For years, Rutgers School of Social Work has offered students the chance to earn a certificate by focusing their education on a particular area of social work. But now, more than ever, these specialized training opportunities are proving to be critical in addressing some of the most pressing needs within our communities.
Our newest certificate program, Latina/o Initiatives for Service, Training, and Assessment (LISTA), is addressing one such need. Although approximately 20% of both New Jersey and New York's individual state populations are Hispanic – and as these communities continue to grow – there is a lack of culturally-competent social practitioners to work effectively with these populations. The LISTA Certificate Program, with funding from the New York Community Trust, was developed to fill this gap.
LISTA aims to increase the number of social workers who are culturally competent to provide services to Hispanic populations through education on evidence-based culturally sensitive practices, internships in Hispanic serving agencies, and experiential learning through study abroad in Hispanic countries.
“Currently, there is a dearth of culturally-sensitive social workers prepared to meet the needs of Hispanic individuals, families, and communities,” says Raymond Sanchez Mayers, Associate Professor and Director of LISTA. “LISTA was started because of the need for more bilingual/bicultural social workers to work with Hispanic communities. Our goal is to increase the number of MSWs who can provide the kinds of supports and resources to improve the lives of people who are often traumatized by their immigration experience, the loss of loved ones, and the uncertainty of life in a new place often characterized by bias and discrimination. That Hispanics can survive, and even thrive, in an often hostile environment is a testament to their resilience.”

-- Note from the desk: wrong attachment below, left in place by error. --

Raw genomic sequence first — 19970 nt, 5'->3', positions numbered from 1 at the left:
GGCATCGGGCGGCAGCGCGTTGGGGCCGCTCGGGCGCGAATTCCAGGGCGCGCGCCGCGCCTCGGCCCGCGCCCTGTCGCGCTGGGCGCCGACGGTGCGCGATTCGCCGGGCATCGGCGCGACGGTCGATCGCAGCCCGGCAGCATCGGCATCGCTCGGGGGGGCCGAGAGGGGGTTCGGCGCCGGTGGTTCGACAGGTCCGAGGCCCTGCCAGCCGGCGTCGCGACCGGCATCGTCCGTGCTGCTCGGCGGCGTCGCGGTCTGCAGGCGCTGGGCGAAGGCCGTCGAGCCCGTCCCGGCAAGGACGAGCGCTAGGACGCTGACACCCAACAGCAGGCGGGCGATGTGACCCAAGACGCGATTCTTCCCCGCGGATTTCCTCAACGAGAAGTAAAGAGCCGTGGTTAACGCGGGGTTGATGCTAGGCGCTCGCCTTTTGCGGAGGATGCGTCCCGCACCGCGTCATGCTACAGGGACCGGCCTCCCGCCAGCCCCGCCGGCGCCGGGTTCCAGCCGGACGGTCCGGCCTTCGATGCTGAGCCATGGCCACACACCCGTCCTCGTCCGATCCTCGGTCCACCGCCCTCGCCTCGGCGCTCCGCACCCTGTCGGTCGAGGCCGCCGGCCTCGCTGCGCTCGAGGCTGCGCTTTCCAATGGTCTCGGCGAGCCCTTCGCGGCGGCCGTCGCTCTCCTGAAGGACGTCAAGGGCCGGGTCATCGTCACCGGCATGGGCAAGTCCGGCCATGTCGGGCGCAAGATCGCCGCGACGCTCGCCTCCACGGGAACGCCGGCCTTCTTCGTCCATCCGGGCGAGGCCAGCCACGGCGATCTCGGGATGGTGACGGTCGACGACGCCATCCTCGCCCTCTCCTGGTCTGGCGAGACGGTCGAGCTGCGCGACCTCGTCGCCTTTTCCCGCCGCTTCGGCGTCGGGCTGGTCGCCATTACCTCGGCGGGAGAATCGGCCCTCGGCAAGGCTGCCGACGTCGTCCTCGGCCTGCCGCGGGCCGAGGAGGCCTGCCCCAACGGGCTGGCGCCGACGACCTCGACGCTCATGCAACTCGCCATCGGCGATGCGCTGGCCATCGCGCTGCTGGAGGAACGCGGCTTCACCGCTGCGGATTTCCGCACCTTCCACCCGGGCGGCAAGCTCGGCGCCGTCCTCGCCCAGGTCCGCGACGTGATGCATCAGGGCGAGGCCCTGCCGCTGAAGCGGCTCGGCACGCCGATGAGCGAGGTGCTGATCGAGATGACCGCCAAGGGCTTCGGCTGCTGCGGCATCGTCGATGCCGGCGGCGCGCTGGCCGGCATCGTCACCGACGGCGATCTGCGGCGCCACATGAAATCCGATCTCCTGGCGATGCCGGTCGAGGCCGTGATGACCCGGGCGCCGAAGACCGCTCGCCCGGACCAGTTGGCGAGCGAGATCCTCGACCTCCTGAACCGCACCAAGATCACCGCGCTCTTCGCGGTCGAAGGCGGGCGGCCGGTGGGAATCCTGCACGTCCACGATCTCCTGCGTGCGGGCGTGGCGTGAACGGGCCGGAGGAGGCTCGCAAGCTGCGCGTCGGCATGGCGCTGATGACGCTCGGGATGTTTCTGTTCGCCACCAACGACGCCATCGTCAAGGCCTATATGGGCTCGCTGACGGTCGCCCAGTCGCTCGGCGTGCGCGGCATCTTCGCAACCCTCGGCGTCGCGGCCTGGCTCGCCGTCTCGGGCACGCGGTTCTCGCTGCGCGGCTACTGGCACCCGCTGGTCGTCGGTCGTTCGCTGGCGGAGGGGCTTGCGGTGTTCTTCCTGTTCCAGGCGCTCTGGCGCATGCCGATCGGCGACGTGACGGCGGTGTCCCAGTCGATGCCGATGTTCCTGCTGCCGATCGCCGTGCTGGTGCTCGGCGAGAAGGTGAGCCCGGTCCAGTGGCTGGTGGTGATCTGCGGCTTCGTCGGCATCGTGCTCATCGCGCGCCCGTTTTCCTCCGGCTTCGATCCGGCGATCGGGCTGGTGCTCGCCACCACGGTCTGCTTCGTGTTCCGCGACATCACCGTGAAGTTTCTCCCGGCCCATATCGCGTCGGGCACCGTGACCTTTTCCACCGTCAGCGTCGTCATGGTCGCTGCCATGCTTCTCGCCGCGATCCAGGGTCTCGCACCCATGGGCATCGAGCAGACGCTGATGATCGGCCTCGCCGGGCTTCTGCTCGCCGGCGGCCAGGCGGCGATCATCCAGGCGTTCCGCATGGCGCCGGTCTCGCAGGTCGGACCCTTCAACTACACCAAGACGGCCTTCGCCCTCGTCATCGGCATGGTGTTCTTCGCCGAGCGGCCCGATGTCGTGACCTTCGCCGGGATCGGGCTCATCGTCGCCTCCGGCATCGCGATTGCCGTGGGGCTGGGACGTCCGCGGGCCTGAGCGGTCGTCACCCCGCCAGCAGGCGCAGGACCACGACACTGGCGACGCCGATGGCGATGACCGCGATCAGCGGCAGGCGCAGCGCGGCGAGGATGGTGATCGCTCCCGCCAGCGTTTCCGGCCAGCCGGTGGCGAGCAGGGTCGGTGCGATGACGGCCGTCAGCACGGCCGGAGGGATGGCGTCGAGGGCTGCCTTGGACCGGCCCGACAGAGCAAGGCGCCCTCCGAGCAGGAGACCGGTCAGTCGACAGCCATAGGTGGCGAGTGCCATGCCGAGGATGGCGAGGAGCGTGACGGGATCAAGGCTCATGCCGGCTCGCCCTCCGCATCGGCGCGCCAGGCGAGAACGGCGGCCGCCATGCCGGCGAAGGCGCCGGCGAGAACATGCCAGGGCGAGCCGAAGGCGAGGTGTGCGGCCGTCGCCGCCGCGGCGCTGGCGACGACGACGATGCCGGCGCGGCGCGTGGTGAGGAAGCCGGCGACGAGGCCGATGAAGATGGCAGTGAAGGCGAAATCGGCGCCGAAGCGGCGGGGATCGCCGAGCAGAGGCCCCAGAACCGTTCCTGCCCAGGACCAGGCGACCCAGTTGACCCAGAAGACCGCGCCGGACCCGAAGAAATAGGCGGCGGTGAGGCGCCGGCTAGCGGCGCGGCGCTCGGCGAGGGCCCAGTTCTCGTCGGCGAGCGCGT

Claire Brown, a 2018 graduate of Rutgers School of Social Work’s MSW program and LISTA student, puts her education to use every day in her role as a Spanish-speaking clinician at Jewish Family and Children’s Services. “I use the cultural competency that I learned in LISTA with the children and parents that I work with – everything I learned in LISTA has been very helpful,” she says.
Brown’s training through LISTA helps her recognize the myriad difficulties many Hispanic people face on a daily basis. “One Latinx student that I worked with who attended a local college during the week was having trouble at school,” she explains. “On the weekends, he was expected to come home, be involved in whatever family activities were going on, and help his siblings with their homework. It was really hard for him. He didn’t know how to say ‘no.’ Therefore, how was he expected to complete his own classwork and be ready for school the following week? The papers that I wrote for Dr. Sanchez Mayers really opened my eyes to the great need for first-generation student programming in universities.”
In addition to LISTA, Rutgers School of Social Work MSW students can choose to focus their social work training by earning a certificate in addiction counselor training, aging and health, promoting child and adolescent well-being, or violence against women and children. With the COVID-19 pandemic bringing to light many of the challenges our most vulnerable populations face, these specialized training opportunities are helping future generations of social workers tackle some of the most critical needs of our society.